This entry includes a walking tour! Take the tour.
West Virginia University Coliseum at night.
Basketball is one of West Virginia's most popular and beloved sports. The Coliseum continues this tradition.
The Coliseum's architectural style uses concrete to create a modern look. Photo circa 1965-1971.
View of the Coliseum and Evansdale campus, which expanded at WVU in the mid-twentieth century.
Jerry West, whose success as a basketball player at WVU led him to a career with the Los Angeles Lakers, had his jersey number retired at a ceremony in the Coliseum in 2005.
The NBA logo, inspired by a photo of West. Ironically, West dislikes the logo and wishes he had not been used as the figure.
Backstory and Context
The Coliseum was built on the Evansdale campus during West Virginia University's (WVU) largest growth spurt in the mid-twentieth century. Various construction projects began on the Evansdale campus in the 1950s and 1960s. These projects added a Medical Center, engineering complexes, the Creative Arts Center, and the Evansdale Residential Complex. Rising enrollments, the popularity of basketball, and available land prompted the Coliseum's construction. The men's basketball team and its fans had outgrown the Field House, which was built in 1929-30 and seated only 6,500. Sports also played a symbolic role in West Virginia. According to historians William Doherty and Festus Summers, "Success in sporting events was a more powerful weapon for stimulating loyalty than academic performance or ceremonial occasions."1 Even as classrooms became overcrowded, the university committed itself to building an arena for basketball, a sport beloved by West Virginians since the early twentieth century. As the Mountain State's coal mining economy faltered and sports at competing universities professionalized, there was pressure for WVU to demonstrate its ability on the courts and fields of its athletic facilities.
The 14,000-seat Coliseum opened in December of 1970. The Coliseum is built in the Brutalist architectural style, which rose to popularity in the mid- to late-twentieth century. This style consists of large concrete masses organized in a simple, geometric manner, creating a fortress-like appearance. Other buildings on the Evansdale campus, such as the Creative Arts Center and College of Engineering, also evoke this style. The Coliseum underwent restorations in the 1990s and in 2016 to resolve issues with asbestos, which was incorporated in the building's construction prior to knowledge of its health hazards. In 1970, the Mountaineers faced off against the Colgate Raiders and won their first Coliseum game.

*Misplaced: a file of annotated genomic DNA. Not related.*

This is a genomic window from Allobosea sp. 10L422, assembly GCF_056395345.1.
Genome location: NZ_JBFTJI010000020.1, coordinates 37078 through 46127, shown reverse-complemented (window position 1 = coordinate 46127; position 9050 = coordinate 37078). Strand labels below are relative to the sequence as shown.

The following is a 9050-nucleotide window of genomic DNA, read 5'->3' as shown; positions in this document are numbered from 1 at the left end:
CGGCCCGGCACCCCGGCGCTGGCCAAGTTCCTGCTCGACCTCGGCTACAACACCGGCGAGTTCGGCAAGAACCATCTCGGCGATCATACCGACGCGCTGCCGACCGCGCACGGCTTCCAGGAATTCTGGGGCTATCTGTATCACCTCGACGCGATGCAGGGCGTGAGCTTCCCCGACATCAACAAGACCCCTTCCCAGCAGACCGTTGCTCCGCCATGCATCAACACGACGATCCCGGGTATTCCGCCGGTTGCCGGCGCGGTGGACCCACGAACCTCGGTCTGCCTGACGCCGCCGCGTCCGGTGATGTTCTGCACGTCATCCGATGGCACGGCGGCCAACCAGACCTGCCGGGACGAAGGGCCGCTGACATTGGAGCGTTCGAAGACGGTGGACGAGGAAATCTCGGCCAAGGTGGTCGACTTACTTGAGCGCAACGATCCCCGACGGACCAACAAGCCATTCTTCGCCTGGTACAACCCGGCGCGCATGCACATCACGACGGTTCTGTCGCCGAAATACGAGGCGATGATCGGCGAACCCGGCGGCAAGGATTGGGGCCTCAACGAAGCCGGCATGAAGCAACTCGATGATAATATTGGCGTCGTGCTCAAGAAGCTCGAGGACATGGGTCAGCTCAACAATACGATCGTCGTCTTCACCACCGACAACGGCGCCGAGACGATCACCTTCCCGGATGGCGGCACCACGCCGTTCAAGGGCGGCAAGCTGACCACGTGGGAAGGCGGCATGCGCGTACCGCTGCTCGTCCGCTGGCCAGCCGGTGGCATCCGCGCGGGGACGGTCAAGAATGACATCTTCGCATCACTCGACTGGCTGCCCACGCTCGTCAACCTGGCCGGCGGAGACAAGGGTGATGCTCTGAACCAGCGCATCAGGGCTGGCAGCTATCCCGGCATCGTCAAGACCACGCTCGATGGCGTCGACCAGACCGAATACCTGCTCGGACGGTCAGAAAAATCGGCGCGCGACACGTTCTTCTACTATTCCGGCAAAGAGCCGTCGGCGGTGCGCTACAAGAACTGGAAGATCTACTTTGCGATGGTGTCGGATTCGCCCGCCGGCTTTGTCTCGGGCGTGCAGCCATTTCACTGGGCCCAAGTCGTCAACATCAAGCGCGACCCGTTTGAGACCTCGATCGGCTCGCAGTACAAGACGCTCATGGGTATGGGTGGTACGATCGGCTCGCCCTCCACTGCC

The Coliseum is home to lasting legacies of equality through the integration of basketball and establishment of a women's basketball team. In 1973, WVU was one of the first university teams to feature an all-black starting five lineup when the Mountaineers defeated the University of Pittsburgh 82-78. Also in 1973, a women's basketball team was organized in response to Title IX, part of the Educational Amendments Act of 1972, which made sex discrimination illegal in sports programs. Although other universities began women's teams earlier and the female players at WVU had to compete with the financial success of the men's team, women's basketball soon became important to recruiting talented students. As of the end of the 2015 season, the men's and women's basketball teams have a combined record of 832-294 while playing at this stadium – an impressive 73.9% winning percentage.
Two of WVU's star players from an earlier era, Jerry West and Hot Rod Hundley, have statues placed outside the Coliseum and their retired jerseys on display. West was regarded as such a dominant and iconic player that the NBA selected his image as the basis of the league's logo. Much like its Roman ancestor, the Coliseum at West Virginia University stands as a testament to the power of athletics in modern culture.
1. Barnett, Bob. Hillside Fields: A History of Sports in West Virginia. Morgantown: West Virginia University Press, 2013.
Doherty, William T., Jr. and Festus P. Summers. West Virginia University: Symbol of Unity in a Sectionalized State. Morgantown: West Virginia University Press, 1982.
Lewis, Ronald L. Aspiring to Greatness: West Virginia University Since World War II. Morgantown: West Virginia University Press, 2013.
"WVU Coliseum - WVU Athletics." WVUsports.com. Accessed May 29, 2016. http://www.wvusports.com/page.cfm?section=7925.
"40 Memorable Moments in the History of WVU Coliseum." WVUToday. January 25, 2011. Accessed May 29, 2016. http://wvutoday.wvu.edu/n/2011/1/25/40-memorable-moments-in-the-history-of-wvu-coliseum.
"Coliseum during Construction, West Virginia University." West Virginia & Regional History Center. Accessed October 1, 2020. https://wvhistoryonview.org/catalog/018864.
"Aerial View of the West Virginia University Coliseum and Evansdale Campus." West Virginia & Regional History Center. Accessed October 1, 2020. https://wvhistoryonview.org/catalog/018863.
"Jerry West's Jersey Number is Retired by West Virginia University at the Coliseum, Morgantown W. Va." West Virginia & Regional History Center. Accessed October 1, 2020. https://wvhistoryonview.org/catalog/050494.
Turbologo. Accessed October 1, 2020. https://turbologo.com/articles/nba-logo/.